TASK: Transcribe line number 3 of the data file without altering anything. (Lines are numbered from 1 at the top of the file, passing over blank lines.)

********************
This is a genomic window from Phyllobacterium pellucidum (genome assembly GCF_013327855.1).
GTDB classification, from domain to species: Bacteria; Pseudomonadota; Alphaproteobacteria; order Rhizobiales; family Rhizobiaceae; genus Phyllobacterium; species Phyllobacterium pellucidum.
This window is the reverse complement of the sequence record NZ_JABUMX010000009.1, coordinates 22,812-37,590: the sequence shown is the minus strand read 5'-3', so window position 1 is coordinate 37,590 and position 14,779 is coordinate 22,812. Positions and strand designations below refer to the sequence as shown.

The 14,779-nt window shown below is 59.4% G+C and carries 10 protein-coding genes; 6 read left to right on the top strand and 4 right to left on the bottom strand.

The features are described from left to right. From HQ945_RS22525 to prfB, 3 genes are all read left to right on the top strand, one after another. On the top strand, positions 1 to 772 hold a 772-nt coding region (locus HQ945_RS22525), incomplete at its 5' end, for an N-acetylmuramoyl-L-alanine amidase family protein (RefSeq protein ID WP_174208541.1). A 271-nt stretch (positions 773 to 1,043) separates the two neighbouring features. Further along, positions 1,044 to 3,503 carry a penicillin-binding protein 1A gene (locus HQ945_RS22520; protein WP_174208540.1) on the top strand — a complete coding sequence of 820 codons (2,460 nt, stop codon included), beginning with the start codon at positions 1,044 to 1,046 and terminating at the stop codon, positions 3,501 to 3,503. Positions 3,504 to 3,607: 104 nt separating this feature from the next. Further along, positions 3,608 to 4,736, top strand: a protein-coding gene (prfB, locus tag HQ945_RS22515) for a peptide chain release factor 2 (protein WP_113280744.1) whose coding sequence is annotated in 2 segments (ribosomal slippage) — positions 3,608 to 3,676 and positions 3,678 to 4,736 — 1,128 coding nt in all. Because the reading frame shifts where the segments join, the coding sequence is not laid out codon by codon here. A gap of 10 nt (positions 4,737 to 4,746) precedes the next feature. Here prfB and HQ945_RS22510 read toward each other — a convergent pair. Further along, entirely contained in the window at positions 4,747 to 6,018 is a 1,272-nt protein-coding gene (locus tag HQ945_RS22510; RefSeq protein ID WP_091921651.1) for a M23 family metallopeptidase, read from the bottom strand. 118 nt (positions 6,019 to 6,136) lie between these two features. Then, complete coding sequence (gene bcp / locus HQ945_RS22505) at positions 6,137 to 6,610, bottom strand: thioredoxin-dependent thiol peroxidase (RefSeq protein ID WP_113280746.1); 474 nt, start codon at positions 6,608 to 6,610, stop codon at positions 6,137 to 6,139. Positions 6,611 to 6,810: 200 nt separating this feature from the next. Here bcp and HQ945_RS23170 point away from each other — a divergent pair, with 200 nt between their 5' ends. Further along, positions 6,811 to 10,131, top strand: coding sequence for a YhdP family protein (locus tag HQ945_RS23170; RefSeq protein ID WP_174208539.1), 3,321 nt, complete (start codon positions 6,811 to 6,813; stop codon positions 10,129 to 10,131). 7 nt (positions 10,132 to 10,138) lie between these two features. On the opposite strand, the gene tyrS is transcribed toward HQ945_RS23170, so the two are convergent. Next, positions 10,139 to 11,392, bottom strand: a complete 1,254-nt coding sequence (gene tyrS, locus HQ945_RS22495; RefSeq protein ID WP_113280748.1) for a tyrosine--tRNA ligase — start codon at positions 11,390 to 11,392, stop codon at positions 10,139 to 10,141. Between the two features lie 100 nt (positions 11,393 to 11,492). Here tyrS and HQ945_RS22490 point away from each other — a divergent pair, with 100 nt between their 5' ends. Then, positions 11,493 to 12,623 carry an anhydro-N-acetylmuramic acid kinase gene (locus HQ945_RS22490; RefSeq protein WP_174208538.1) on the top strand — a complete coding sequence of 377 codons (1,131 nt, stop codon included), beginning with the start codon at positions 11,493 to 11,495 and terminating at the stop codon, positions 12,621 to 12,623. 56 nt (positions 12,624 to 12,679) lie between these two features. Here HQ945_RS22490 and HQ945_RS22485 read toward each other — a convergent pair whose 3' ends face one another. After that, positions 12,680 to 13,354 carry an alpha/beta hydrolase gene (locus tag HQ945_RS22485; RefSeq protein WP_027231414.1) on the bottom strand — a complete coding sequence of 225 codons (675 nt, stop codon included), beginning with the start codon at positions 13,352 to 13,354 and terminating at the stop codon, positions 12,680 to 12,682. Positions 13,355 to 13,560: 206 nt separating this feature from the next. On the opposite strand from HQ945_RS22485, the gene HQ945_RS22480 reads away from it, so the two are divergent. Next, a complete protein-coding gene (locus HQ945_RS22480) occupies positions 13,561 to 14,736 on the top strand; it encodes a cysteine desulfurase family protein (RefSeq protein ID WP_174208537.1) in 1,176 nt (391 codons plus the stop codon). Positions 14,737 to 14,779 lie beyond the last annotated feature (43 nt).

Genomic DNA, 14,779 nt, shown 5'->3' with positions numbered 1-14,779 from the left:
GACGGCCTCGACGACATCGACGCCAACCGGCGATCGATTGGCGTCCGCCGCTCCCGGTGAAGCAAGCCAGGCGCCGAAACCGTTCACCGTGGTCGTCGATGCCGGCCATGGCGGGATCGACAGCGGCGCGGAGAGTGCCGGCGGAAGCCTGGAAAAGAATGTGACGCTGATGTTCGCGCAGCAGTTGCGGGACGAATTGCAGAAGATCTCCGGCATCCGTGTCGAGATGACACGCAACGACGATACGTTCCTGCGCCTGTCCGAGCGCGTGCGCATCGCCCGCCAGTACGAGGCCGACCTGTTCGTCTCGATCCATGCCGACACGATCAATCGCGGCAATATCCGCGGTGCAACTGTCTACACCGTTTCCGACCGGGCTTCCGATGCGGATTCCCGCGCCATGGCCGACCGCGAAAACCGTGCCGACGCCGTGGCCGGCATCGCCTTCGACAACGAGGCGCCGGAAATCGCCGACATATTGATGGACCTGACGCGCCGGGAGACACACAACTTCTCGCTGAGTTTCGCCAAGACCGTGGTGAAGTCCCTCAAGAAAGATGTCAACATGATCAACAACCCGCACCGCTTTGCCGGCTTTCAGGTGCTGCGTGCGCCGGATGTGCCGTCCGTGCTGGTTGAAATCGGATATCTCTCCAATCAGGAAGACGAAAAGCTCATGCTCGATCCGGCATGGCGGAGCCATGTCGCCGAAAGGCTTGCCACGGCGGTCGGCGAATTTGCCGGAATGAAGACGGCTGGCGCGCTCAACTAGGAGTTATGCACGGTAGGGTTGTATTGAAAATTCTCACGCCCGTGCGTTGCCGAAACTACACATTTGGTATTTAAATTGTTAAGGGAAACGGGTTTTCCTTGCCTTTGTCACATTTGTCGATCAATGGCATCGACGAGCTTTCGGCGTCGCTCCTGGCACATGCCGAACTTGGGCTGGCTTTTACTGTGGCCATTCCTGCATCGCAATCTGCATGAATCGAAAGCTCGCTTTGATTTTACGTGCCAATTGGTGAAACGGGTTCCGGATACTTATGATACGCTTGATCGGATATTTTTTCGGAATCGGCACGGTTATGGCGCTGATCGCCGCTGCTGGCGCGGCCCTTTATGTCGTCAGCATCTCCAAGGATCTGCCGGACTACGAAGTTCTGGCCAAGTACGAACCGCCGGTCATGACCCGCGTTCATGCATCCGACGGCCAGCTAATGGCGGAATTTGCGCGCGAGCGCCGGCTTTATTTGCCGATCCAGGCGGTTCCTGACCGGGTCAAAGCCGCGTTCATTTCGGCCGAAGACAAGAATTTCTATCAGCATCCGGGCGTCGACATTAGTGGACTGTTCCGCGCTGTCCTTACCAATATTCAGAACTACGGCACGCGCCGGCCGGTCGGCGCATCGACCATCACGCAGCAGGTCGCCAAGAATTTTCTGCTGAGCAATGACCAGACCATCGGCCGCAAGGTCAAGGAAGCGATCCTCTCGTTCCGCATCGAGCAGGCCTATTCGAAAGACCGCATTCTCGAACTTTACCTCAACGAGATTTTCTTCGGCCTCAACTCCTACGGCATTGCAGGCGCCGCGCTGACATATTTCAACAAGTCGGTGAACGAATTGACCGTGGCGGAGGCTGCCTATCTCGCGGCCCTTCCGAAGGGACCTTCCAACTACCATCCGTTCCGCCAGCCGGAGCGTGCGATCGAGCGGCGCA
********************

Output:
This window is the reverse complement of the sequence record NZ_JABUMX010000009.1, coordinates 22,812-37,590: the sequence shown is the minus strand read 5'-3', so window position 1 is coordinate 37,590 and position 14,779 is coordinate 22,812. Positions and strand designations below refer to the sequence as shown.